On Saturday, Arizona will adopt the look of “Star Wars” Stormtroopers. The Wildcats will wear white helmets, white jerseys and white pants for the “white out.” Denker, who is currently a student assistant coach, served as the model for the white out promotional materials. The UofA Bookstore is selling white out T-shirts for $10, but ZonaZoo members will get them free at the game.
— Follow James Kelley @jameskelley520
Every year, millions of college football fans across the U.S. wait in anticipation for the start of the football season. For those fans that have the Pac-12 Networks in their households, they are able to watch games all season long from the comfort of their homes. What viewers do not realize is the behind-the-scenes process required to showcase an athletic event on live television. Each week, it takes countless hours of preparation to put on the perfect Pac-12 Conference broadcast. The live broadcasts first begin with the production team. The team travels each week to a new city with a production truck. Inside the truck, there is a myriad of chords, buttons, microphones and televisions that helps the team transmit the game to the viewer’s television. In short, this is where the bulk of the work takes place. The team is able to project live stats, instant replay, slow-motion and interviews, among other things, for the fans to view at home. Pac-12 football analyst Yogi Roth, who covered the game between the University of Nevada and the UA this weekend, spoke on the importance of the Pac-12 production team. “The production team truly gives their heart, soul and incredible skills to our truck,” Roth said. “They never get the credit they deserve, but they always make it all happen.” Long-time sports broadcaster Lewis Johnson, who was also reporting at the game this weekend, also praised the network and production team. “The people I work with are tremendous,” Johnson said. “There is no question that the Pac-12 Network is on the rise.” Roth and Johnson also put in a considerable amount of preparation into their live broadcasts. Like the production team, each week they travel to a new city to cover Pac-12 games across the West Coast. For each university they visit, they study past games, review stats and analyze key player’s game history. “We all bring the same passion for live television,” Johnson said. “It is our job to execute our roles so we can have a flawless broadcast that people at home can enjoy.” Roth and Johnson’s jobs include interviewing coaches and players, giving commentary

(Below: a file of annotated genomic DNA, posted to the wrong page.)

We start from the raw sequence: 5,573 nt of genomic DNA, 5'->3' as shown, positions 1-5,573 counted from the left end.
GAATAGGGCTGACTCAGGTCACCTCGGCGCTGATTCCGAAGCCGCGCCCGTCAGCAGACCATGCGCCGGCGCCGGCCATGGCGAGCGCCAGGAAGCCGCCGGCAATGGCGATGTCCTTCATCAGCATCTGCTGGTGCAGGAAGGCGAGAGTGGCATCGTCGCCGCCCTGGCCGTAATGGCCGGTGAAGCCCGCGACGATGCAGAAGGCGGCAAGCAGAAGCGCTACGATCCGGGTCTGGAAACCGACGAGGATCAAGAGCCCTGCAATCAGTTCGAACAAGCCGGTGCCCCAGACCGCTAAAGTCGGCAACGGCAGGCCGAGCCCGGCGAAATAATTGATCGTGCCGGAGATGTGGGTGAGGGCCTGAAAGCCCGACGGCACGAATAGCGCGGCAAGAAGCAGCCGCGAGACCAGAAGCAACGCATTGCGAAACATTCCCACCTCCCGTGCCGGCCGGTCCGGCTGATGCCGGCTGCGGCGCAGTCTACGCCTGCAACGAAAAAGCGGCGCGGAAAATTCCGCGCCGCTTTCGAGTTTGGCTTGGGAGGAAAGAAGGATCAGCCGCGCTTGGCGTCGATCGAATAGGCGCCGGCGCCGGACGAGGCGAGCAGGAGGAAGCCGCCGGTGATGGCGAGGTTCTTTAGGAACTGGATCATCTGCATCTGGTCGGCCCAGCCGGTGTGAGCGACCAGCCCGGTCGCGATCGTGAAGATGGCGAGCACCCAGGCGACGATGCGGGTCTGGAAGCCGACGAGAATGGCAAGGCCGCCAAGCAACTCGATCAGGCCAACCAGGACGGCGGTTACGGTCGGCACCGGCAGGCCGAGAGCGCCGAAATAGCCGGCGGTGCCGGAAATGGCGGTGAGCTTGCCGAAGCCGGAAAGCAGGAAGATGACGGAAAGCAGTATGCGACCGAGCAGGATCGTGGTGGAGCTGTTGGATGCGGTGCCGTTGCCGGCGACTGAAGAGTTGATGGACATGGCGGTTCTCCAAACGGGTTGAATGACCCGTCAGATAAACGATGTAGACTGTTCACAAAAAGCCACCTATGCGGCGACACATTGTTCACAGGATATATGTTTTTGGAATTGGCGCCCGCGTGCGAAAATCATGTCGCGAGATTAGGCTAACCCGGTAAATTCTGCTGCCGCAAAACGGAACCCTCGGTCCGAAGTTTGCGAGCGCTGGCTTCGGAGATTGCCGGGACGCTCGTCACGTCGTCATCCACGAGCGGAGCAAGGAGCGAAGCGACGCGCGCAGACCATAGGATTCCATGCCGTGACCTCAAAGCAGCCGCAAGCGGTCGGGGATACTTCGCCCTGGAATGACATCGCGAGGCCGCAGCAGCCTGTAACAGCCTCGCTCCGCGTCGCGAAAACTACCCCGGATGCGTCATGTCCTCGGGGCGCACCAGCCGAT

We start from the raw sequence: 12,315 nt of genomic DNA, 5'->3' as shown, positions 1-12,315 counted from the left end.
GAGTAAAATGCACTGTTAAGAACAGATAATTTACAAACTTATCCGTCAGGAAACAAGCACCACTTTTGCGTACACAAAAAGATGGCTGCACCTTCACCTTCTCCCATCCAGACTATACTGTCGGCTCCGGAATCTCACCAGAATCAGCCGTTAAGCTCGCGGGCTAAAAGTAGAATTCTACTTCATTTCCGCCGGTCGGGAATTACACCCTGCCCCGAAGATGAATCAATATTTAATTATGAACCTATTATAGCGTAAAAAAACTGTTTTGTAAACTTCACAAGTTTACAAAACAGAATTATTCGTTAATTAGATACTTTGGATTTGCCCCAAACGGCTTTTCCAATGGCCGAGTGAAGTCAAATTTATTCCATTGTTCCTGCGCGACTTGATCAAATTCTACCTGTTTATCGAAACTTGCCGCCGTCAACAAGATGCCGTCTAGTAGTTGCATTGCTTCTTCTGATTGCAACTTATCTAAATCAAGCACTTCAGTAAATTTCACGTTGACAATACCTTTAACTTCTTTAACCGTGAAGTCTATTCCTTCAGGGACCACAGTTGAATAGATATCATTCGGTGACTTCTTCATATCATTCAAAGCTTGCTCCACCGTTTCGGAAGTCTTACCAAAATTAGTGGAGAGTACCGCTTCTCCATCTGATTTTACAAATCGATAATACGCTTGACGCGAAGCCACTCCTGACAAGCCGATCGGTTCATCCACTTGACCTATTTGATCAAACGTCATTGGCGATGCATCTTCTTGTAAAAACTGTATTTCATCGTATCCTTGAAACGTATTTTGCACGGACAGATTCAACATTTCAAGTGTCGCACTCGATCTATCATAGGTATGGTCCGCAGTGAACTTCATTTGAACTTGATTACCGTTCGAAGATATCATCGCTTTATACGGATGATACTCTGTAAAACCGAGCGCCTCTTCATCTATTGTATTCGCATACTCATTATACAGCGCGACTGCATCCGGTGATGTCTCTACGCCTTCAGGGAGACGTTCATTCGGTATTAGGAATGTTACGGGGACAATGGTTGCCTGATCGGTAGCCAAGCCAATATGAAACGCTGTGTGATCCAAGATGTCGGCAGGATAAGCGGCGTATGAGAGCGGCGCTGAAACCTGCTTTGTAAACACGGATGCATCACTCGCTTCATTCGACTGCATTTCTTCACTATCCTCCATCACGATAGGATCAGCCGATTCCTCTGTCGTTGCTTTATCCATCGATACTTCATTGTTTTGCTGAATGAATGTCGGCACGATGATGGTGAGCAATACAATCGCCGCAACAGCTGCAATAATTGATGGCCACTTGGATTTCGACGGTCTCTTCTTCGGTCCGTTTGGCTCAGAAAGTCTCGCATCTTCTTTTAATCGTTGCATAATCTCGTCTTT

Sports • Tuesday, September 16, 2014
THE DAILY WILDCAT • 7
PAC-12 POWER RANKINGS
Major injuries signal only minor changes BY JAMES KELLEY The Daily Wildcat
North 1. No. 2 Oregon (3-0) The Ducks wrapped up non-conference play with another blowout, this time blasting Wyoming. Oregon has 50 games of 40 points or more since 2009. Last week: first, W vs. Wyoming 48-14 This week: Saturday at Washington State (12) 2. No. 15 Stanford (2-1, 0-1 Pac-12) The Cardinal celebrated Military and Public Service Appreciation Day by decimating Army. Up next is a key northern battle in Seattle, Wash., with Washington. Last week: second, W vs. Army 35-0 This week: Bye 3. Washington (3-0) The Huskies finally looked like a ranked team by crushing Illinois at home. Washington hosts Football Bowl Subdivision newbie Georgia State before facing Stanford. Last week: fourth, W vs. Illinois 44-19 This week: Saturday vs. Georgia State (1-2) 4. Oregon State (2-0) The Beavers took the week off after getting lei’d in Hawaii. This week, it’s another Mountain West Conference team before the serious business of the Pac-12 Conference begins. Last week: third, bye This week: Saturday vs. San Diego State (1-1) 5. California (2-0) The Golden Bears head to Tucson, seeking former UA offensive coordinator Sonny Dykes’ first Pac-12 win. Can Dykes recapture his Old Pueblo magic with an extra week to
BASKETBALL FROM PAGE 7
comes to Eugene. Feb. 21 vs. UCLA: This is the only game the two teams play this season, and it’s a revenge game for Arizona. In the last matchup between the teams, UCLA defeated Arizona 75-71 in the Pac-12 championship game. Both teams suffered critical losses, but Arizona should have the upper hand here.